So, how do you start a meditation practice?
- Find a comfortable, distraction free place in your home where you won’t be distracted with noises like dogs, children or T.V. This area can include things like blankets, pillows candles or light music to help focus your mind and get comfortable.
- Find a comfortable posture. I would recommend doing a few stretches before sitting down because you won’t be moving for a few minutes. Your posture for meditation is not as strict as it seems in media. Often you see meditators sitting in a cross leg position with their back straight, but this is not the only way. I often lay flat on the floor with a small blanket under my back, in savasana. Just beware that this position is easy for beginners to fall asleep. But you can also sit in a chair, sit on a couch, sit cross legged or even sit up against a wall. As long as your spine is in correct alignment, you’re good. You can also place your sits bones upon a pillow or blanket to make it more comfortable.
- Breathe deeply, focusing on your breathing, much like yoga. You can also close your eyes or you can focus your gaze on something like a candle flame or a statue you have.
- Now here is the more difficult part for most people- don’t try to not think at all. It is impossible and will frustrate you. Instead, let your thoughts flow to and from your mind and notice what comes to you. Thoughts seem to float by. Don’t judge your thoughts or get frustrated by them, just let them come and go. When you notice your attention is slipping away, focus yourself back on the breath.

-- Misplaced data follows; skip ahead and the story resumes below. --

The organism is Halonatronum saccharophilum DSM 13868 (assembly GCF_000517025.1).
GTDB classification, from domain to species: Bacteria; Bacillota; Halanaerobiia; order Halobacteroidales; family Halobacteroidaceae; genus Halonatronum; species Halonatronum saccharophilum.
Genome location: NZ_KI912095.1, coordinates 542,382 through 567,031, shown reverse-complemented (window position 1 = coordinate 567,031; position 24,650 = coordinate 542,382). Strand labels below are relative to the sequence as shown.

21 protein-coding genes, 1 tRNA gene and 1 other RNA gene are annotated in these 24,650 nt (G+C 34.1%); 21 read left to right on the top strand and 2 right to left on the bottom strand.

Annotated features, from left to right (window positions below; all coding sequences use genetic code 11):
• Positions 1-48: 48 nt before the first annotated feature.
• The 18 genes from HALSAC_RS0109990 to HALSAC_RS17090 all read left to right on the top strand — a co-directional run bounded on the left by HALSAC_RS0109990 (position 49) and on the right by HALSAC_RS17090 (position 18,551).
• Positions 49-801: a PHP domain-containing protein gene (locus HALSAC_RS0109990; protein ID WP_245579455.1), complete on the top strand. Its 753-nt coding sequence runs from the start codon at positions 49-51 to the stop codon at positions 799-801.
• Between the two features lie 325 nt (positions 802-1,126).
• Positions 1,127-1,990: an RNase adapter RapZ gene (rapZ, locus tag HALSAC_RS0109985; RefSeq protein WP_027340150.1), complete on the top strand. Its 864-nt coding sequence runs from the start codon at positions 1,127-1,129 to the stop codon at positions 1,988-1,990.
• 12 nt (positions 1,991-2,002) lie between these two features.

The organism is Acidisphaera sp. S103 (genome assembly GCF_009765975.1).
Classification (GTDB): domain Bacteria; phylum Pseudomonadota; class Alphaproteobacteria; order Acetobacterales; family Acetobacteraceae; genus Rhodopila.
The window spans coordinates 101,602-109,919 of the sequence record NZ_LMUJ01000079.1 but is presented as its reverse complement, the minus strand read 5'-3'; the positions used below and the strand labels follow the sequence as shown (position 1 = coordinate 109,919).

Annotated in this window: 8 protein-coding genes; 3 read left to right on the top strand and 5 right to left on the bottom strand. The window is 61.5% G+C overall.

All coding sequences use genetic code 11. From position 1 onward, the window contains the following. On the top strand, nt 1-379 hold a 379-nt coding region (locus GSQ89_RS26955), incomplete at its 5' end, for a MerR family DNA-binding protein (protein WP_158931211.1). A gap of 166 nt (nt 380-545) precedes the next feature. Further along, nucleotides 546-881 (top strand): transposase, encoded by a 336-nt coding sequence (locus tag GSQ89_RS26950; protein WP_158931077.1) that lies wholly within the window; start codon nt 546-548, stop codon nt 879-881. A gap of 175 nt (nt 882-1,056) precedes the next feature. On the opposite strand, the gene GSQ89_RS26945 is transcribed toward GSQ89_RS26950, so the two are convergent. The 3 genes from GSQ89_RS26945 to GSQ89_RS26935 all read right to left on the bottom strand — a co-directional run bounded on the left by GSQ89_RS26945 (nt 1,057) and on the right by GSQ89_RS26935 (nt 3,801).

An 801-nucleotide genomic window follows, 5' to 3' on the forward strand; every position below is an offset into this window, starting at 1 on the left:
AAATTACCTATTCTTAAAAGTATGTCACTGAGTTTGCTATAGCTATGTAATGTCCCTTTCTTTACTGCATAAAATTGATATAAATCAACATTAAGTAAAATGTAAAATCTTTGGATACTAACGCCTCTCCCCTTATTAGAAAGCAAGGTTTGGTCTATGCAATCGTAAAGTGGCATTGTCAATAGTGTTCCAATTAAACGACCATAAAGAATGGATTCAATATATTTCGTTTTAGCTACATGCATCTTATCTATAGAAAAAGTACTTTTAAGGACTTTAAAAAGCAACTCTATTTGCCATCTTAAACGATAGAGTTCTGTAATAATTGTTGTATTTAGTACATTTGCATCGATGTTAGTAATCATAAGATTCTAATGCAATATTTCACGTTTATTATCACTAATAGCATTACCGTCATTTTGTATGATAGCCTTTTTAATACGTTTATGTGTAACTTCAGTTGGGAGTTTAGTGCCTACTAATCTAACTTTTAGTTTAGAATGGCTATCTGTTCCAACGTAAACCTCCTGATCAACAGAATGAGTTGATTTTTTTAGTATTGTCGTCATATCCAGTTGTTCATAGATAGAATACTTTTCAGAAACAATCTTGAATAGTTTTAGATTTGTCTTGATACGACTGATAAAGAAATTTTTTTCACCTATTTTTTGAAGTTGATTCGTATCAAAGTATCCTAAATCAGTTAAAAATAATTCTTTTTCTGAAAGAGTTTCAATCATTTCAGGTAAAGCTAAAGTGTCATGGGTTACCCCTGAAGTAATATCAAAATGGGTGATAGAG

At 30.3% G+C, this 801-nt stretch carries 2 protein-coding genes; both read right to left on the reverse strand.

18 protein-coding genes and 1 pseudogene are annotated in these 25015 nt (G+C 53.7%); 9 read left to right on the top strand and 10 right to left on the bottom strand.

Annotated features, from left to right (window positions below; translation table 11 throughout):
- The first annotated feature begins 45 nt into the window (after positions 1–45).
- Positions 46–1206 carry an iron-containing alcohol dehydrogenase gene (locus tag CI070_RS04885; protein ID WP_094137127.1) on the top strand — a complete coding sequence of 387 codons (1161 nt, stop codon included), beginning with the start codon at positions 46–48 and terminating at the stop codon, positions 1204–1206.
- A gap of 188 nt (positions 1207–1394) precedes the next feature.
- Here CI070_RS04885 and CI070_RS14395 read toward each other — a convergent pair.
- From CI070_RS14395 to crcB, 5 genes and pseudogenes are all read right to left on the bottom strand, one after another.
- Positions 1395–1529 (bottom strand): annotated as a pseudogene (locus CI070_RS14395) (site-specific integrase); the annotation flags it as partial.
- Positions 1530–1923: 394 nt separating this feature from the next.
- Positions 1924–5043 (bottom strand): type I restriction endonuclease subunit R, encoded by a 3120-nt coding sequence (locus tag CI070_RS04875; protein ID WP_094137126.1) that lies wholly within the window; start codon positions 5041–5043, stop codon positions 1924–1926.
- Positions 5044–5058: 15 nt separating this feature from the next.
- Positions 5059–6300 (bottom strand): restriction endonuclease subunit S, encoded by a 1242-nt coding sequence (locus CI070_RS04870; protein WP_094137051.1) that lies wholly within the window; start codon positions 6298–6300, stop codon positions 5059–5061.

- There are also different forms of meditation where instead of noticing your thoughts you can repeat a mantra over and over, something like peace, relax, calm, sh or even counting. This kind of meditation can give your mind something to focus on. When you notice your attention slipping, gently go back to your mantra.
- You can also do body scans. This involves focusing on each individual body part and relaxing it, releasing tension. You can start at the feet and work your way up to the head, or start at the head and work your way down to the feet. Doing this can help you notice where you are storing tension and stress. Most commonly, the upper back, jaw, eyes, and chest are tense.
- When ending your meditation session, I have found it is nice to slowly wake the body back up. You can do this by slowly wiggling the toes and fingers, and gently rising, lifting the head last, especially if you were lying down.
- Most importantly- incorporate meditation into your everyday life! In a moment of stress take a few seconds to breathe deeply and focus on the breath to push out negative thoughts and emotions. When you’re eating, become more aware of what you are eating, focus on the food and really enjoy it. When things around you are out of control, take a few breaths and speak some positive thoughts to yourself. This will help you become calmer and make good decisions. You can’t control everything around you but you can control yourself, and that is what meditation is about! Happy meditating.
For questions about meditation go here and to see the benefits of meditation, go here.
Do you have any tools or tips that help you meditate? Do you have a favorite place to meditate? Have you tried to meditate outside? Share below in the comments!